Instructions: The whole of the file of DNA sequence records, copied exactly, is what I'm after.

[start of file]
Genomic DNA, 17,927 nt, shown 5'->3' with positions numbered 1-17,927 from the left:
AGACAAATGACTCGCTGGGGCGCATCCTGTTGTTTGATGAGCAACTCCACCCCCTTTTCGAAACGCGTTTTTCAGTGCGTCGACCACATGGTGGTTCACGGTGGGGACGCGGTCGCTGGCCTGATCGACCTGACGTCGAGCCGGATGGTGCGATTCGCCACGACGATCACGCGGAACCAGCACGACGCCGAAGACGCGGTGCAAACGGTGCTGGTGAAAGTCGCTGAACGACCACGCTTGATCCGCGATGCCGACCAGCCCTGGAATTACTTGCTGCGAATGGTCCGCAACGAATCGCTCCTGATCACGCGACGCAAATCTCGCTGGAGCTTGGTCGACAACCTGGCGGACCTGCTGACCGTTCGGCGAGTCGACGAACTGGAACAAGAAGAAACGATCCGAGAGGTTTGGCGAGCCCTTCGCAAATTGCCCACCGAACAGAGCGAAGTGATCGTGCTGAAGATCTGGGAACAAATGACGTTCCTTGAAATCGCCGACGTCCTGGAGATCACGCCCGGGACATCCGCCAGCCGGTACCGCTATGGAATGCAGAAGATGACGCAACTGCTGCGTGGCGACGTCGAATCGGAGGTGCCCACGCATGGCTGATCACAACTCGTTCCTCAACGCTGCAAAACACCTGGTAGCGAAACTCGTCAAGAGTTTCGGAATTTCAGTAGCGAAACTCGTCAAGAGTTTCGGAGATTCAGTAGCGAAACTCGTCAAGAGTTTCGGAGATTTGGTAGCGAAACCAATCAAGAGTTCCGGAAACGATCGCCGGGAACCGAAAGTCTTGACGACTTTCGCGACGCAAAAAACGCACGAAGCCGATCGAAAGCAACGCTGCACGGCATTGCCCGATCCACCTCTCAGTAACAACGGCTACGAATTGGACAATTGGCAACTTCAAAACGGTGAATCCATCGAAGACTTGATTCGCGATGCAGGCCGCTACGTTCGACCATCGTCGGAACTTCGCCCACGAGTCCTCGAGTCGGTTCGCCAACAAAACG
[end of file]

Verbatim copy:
Genomic DNA, 17,927 nt, shown 5'->3' with positions numbered 1-17,927 from the left:
AGACAAATGACTCGCTGGGGCGCATCCTGTTGTTTGATGAGCAACTCCACCCCCTTTTCGAAACGCGTTTTTCAGTGCGTCGACCACATGGTGGTTCACGGTGGGGACGCGGTCGCTGGCCTGATCGACCTGACGTCGAGCCGGATGGTGCGATTCGCCACGACGATCACGCGGAACCAGCACGACGCCGAAGACGCGGTGCAAACGGTGCTGGTGAAAGTCGCTGAACGACCACGCTTGATCCGCGATGCCGACCAGCCCTGGAATTACTTGCTGCGAATGGTCCGCAACGAATCGCTCCTGATCACGCGACGCAAATCTCGCTGGAGCTTGGTCGACAACCTGGCGGACCTGCTGACCGTTCGGCGAGTCGACGAACTGGAACAAGAAGAAACGATCCGAGAGGTTTGGCGAGCCCTTCGCAAATTGCCCACCGAACAGAGCGAAGTGATCGTGCTGAAGATCTGGGAACAAATGACGTTCCTTGAAATCGCCGACGTCCTGGAGATCACGCCCGGGACATCCGCCAGCCGGTACCGCTATGGAATGCAGAAGATGACGCAACTGCTGCGTGGCGACGTCGAATCGGAGGTGCCCACGCATGGCTGATCACAACTCGTTCCTCAACGCTGCAAAACACCTGGTAGCGAAACTCGTCAAGAGTTTCGGAATTTCAGTAGCGAAACTCGTCAAGAGTTTCGGAGATTCAGTAGCGAAACTCGTCAAGAGTTTCGGAGATTTGGTAGCGAAACCAATCAAGAGTTCCGGAAACGATCGCCGGGAACCGAAAGTCTTGACGACTTTCGCGACGCAAAAAACGCACGAAGCCGATCGAAAGCAACGCTGCACGGCATTGCCCGATCCACCTCTCAGTAACAACGGCTACGAATTGGACAATTGGCAACTTCAAAACGGTGAATCCATCGAAGACTTGATTCGCGATGCAGGCCGCTACGTTCGACCATCGTCGGAACTTCGCCCACGAGTCCTCGAGTCGGTTCGCCAACAAAACG